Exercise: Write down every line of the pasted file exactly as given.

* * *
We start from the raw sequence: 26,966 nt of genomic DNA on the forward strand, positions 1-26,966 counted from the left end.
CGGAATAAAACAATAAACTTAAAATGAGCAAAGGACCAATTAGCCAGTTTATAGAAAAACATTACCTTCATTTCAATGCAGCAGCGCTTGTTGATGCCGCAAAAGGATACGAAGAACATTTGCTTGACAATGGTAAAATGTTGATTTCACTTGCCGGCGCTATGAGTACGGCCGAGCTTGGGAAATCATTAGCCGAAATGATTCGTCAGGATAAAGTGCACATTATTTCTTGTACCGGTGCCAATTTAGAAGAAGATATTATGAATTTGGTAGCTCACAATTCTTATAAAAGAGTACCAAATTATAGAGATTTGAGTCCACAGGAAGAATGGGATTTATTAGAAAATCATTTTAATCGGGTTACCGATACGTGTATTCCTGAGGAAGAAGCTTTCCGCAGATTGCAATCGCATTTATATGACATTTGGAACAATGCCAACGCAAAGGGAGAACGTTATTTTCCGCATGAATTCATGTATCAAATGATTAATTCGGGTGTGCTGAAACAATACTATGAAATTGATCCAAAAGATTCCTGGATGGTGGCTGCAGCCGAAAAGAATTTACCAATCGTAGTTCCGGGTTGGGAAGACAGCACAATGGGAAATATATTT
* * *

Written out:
We start from the raw sequence: 26,966 nt of genomic DNA on the forward strand, positions 1-26,966 counted from the left end.
CGGAATAAAACAATAAACTTAAAATGAGCAAAGGACCAATTAGCCAGTTTATAGAAAAACATTACCTTCATTTCAATGCAGCAGCGCTTGTTGATGCCGCAAAAGGATACGAAGAACATTTGCTTGACAATGGTAAAATGTTGATTTCACTTGCCGGCGCTATGAGTACGGCCGAGCTTGGGAAATCATTAGCCGAAATGATTCGTCAGGATAAAGTGCACATTATTTCTTGTACCGGTGCCAATTTAGAAGAAGATATTATGAATTTGGTAGCTCACAATTCTTATAAAAGAGTACCAAATTATAGAGATTTGAGTCCACAGGAAGAATGGGATTTATTAGAAAATCATTTTAATCGGGTTACCGATACGTGTATTCCTGAGGAAGAAGCTTTCCGCAGATTGCAATCGCATTTATATGACATTTGGAACAATGCCAACGCAAAGGGAGAACGTTATTTTCCGCATGAATTCATGTATCAAATGATTAATTCGGGTGTGCTGAAACAATACTATGAAATTGATCCAAAAGATTCCTGGATGGTGGCTGCAGCCGAAAAGAATTTACCAATCGTAGTTCCGGGTTGGGAAGACAGCACAATGGGAAATATATTT